Background: Studies have shown that controlling blood glucose can reduce the onset and progression of the long-term microvascular and neuropathic complications associated with the chronic course of diabetes mellitus. Improved glycemic control can be achieved by frequent testing combined with changes in medication, exercise, and diet. Technological advancements have enabled improvements in analytical accuracy of meters, and this paper explores two such parameters to which that accuracy can be attributed.
Methods: Four blood glucose monitoring systems (with or without dynamic electrochemistry algorithms, codeless or requiring coding prior to testing) were evaluated and compared with respect to their accuracy.
Results: Altogether, 108 blood glucose values were obtained for each system from 54 study participants and compared with the reference values. The analysis depicted in the International Organization for Standardization table format indicates that the devices with dynamic electrochemistry and the codeless feature had the highest proportion of acceptable results overall (System A, 101/103). Results were significant when compared at the 10% bias level with meters that were codeless and utilized static electrochemistry (p = .017) or systems that had static electrochemistry but needed coding (p = .008).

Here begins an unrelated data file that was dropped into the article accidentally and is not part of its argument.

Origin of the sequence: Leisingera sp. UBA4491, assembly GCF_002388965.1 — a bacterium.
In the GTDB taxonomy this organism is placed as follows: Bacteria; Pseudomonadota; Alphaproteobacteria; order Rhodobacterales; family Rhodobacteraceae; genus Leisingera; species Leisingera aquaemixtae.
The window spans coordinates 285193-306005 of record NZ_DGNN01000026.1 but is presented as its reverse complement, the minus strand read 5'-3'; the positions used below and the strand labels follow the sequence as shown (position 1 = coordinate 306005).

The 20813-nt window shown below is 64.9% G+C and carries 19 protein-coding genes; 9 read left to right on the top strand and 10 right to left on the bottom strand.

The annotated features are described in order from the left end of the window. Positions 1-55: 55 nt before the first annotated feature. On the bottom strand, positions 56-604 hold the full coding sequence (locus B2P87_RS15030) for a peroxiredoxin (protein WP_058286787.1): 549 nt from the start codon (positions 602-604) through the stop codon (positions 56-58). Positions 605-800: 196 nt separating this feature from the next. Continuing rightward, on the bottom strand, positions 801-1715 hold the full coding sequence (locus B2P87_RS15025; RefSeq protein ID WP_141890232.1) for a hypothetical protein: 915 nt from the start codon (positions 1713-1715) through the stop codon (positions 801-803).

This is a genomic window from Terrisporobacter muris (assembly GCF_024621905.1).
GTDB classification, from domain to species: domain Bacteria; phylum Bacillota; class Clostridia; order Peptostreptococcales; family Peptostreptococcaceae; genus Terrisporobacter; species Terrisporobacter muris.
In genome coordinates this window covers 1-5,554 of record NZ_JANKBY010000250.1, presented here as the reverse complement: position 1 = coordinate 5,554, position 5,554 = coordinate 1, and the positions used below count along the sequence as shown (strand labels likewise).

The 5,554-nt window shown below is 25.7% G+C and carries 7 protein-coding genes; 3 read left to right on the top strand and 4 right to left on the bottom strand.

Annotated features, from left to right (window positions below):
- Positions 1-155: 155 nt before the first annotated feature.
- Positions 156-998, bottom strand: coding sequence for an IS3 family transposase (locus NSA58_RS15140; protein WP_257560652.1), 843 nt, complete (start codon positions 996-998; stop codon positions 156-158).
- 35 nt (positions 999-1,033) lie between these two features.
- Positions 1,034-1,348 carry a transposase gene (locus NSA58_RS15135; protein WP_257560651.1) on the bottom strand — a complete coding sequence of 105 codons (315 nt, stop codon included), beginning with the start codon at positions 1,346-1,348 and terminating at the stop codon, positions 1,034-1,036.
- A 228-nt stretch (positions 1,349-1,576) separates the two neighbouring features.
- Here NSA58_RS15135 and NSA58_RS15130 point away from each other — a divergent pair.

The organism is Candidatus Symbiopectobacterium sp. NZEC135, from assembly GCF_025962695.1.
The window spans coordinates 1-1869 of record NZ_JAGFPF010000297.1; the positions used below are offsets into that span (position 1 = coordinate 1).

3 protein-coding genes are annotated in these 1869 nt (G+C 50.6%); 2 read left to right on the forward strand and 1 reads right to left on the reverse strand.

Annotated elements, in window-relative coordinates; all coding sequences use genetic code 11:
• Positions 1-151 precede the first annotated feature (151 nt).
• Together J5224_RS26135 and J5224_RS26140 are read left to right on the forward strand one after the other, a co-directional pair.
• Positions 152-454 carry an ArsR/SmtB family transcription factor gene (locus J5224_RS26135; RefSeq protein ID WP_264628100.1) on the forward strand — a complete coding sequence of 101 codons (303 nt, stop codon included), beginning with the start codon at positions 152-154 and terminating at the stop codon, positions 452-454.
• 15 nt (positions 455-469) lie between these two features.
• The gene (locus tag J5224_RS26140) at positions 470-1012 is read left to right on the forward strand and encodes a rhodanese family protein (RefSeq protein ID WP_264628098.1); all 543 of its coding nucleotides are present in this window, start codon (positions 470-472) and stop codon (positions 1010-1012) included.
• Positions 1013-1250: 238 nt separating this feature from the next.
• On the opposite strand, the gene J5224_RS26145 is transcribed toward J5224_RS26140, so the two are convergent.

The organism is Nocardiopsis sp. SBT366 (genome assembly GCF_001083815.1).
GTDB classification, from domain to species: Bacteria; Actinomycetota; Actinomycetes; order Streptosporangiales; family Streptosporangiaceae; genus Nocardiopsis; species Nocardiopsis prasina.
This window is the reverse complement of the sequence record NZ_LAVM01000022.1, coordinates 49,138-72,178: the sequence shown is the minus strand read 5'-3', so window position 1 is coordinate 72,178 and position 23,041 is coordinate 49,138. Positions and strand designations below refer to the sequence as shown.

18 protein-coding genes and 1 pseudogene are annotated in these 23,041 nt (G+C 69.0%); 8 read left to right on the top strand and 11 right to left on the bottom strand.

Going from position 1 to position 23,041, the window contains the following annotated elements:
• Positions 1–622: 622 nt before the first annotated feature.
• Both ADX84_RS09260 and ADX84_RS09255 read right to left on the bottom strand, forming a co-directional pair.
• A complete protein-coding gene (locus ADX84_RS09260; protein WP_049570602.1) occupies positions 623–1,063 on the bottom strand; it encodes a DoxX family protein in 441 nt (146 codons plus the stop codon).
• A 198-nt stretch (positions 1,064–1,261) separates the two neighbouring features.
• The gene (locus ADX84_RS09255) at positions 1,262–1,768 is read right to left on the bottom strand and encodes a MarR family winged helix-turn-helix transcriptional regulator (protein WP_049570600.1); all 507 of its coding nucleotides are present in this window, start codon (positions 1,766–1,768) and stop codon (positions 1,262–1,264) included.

Conclusions: Analytical performance of these blood glucose meters differed significantly depending on their technologic features. Meters that utilized dynamic electrochemistry and did not require coding were more accurate than meters that used static electrochemistry or required coding.
2010 Diabetes Technology Society.